• Alex Macfie 6th Jul '13 - 9:13pm

    I hope our European parliamentary election campaign will focus on European issues. But whether we are pro or anti EU is a domestic issue, not a European issue. European issues are things like the CAP, trade policy, consmuer protection, civil liberties etc — matters that are discussed by MEPs making decisions taht affect the

  • Alex Macfie 6th Jul '13 - 9:22pm

    … decisions that affect the EU as a whole. We need to fight the European election on our specifically liberal vision for the EU, focusing on the actual laws that MEPs help make and how we, as liberals, would shape them in a liberal fashion. We don’t fight UK parliamentary elections on a platform of support for the Westminster parliamentary model and for UK government institutions, so it does not make sense to fight EU elections that way.

  • Alex Macfie 6th Jul '13 - 9:32pm

    @mickft: Unfortunately we do sometimes sound too much like Euro-apologists rather than Euro-reformers. One example is our campaigning on the European Arrest Warrant, which, although it has put serious criminals behind bars, has also led to serious injustices. I know that our MEPs have called for reform, but the way we campaign in support for the EAW framework makes it sound like it’s all fine and dandy, without considering how to prevent the very real injustices that we would be roundly condemning if they were happening as a result of UK domestic judicial policy, or extradition arrangements with a non-EU country. Just for the avoidance of doubt, I support an EU-wide arrest warrant system, but its operation has to be consistent with the principles of natural justice, which at the moment it sometimes is not. And this is an example of how we should fight EU elections on liberal principles: proclaim our support for specific liberal reforms of the EAW.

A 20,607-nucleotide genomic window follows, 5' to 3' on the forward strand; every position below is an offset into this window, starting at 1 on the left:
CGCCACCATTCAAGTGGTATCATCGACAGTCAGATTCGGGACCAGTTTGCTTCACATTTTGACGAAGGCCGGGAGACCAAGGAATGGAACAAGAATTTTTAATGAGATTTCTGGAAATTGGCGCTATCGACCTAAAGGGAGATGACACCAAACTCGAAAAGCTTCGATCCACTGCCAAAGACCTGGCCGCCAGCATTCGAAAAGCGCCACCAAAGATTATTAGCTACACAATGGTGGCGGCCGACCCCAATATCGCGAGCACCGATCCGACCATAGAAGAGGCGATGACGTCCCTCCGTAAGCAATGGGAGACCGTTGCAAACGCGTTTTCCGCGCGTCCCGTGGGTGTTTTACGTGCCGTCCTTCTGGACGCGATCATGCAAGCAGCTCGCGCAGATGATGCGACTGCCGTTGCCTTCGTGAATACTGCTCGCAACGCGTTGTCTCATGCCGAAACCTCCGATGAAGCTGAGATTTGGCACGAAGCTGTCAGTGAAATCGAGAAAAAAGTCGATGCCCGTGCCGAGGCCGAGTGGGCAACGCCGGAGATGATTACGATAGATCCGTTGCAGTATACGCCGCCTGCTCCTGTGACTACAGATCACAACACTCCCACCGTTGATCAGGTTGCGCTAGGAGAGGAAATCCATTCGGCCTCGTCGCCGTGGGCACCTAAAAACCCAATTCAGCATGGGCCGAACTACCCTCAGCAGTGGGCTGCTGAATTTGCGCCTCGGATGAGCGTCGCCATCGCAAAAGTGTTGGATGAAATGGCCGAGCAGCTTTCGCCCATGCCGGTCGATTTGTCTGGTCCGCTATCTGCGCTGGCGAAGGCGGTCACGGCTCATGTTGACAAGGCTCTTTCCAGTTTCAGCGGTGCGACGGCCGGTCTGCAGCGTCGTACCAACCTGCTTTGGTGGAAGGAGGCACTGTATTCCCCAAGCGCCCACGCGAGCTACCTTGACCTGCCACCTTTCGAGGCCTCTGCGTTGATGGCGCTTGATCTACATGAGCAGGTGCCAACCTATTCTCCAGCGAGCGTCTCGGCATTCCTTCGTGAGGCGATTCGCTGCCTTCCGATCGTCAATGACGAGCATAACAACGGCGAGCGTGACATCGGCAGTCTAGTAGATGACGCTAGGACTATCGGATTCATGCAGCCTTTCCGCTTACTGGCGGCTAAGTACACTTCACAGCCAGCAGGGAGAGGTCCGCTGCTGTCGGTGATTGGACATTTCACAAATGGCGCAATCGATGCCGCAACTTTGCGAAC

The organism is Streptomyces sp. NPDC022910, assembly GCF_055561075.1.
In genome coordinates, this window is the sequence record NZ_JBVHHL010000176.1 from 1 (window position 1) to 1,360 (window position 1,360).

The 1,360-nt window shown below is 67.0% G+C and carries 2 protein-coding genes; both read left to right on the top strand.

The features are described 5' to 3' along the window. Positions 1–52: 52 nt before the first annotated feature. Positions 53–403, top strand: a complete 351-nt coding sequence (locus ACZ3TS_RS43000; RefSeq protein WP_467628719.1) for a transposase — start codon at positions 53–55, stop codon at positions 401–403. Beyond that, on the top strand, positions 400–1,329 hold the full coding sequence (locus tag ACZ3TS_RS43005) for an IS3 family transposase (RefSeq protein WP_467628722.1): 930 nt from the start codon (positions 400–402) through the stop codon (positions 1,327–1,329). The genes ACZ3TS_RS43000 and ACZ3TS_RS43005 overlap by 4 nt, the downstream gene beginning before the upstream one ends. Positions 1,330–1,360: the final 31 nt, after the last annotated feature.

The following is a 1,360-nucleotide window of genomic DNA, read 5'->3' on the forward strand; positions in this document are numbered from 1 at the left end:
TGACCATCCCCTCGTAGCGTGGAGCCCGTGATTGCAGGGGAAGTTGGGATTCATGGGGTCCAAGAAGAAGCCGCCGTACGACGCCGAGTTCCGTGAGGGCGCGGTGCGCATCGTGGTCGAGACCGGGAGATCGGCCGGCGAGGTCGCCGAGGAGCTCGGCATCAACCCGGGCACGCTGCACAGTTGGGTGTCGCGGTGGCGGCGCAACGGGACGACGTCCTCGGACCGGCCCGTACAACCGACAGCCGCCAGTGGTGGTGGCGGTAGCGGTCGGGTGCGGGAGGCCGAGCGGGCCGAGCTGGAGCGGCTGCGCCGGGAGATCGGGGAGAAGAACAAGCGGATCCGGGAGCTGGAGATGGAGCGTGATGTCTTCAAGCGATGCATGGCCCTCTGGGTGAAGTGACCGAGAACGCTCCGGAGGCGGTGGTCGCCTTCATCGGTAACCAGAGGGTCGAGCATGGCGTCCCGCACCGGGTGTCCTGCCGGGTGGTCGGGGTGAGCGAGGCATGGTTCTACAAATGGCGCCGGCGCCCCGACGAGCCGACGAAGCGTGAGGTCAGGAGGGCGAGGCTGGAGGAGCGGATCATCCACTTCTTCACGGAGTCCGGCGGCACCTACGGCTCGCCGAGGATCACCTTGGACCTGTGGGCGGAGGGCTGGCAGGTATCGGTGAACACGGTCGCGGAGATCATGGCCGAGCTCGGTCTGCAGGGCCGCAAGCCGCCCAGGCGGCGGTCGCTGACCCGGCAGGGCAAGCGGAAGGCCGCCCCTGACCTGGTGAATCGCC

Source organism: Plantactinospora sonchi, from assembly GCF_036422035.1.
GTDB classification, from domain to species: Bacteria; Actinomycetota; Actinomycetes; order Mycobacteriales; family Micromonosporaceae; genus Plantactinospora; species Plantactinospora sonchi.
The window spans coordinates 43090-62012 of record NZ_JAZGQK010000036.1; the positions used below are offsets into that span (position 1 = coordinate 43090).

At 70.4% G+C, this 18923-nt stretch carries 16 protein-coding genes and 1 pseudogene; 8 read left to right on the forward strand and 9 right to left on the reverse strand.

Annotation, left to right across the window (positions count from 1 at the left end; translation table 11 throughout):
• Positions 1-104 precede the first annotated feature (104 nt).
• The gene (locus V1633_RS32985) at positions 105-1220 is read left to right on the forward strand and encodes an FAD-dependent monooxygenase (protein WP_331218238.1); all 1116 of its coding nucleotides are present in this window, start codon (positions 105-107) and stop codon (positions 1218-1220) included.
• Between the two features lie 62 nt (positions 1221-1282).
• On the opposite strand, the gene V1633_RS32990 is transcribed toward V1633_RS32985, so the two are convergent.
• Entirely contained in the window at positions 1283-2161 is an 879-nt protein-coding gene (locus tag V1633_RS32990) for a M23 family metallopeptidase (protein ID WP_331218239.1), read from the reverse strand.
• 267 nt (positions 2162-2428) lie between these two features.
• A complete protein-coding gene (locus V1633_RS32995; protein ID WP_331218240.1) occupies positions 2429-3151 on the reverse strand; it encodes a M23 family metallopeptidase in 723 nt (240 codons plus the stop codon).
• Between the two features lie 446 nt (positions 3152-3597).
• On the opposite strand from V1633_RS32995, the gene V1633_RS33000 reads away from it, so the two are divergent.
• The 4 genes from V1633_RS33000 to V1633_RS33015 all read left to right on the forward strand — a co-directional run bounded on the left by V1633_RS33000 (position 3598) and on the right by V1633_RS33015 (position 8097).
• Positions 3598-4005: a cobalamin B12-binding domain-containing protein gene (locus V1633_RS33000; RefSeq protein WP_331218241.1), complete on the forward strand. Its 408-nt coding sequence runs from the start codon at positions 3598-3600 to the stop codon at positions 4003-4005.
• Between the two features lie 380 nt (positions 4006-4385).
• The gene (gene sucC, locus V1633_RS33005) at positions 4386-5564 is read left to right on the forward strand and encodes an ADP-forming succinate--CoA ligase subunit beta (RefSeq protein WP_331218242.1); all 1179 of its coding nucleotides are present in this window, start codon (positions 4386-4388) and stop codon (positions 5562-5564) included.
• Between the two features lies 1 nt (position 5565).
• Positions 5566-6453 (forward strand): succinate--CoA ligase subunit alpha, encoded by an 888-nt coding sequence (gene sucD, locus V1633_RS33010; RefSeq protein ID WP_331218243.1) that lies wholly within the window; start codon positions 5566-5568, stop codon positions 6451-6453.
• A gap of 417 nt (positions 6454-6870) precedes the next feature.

• Steve Comer 9th Jul '13 - 10:05am

    I agree with the comments of ‘mickft’ we have to to be the natural party for pro-Europeans in the UK. We also need to translate ‘subsidiarity’ into English. Too much of the debate on ‘sovereignty’ stops at the Brussels/Westminster level. For Liberals our support for the EU is consistent with our demand for more devolution or power to localities. Its about levels of responsibility.
    So if we’re talking at international trade agreement, then that needs to be done at EU level, as does any decision on a level playing fields in a single market (eg. the latest ruling on mobile ‘phone tariffs). Yet decisions on issues like local public transport should be made at local level, not in Westminster as they are too often today. And why the hell do we need a Secretary of State for Education to tell teachers what to teach?
    We should be making the case for a peoples Europe, with more openness and democracy in EU decision making, as against the Tories who want an EU based on ‘inter-governmentalism’ (mainly horse trading between Ministers in secret!).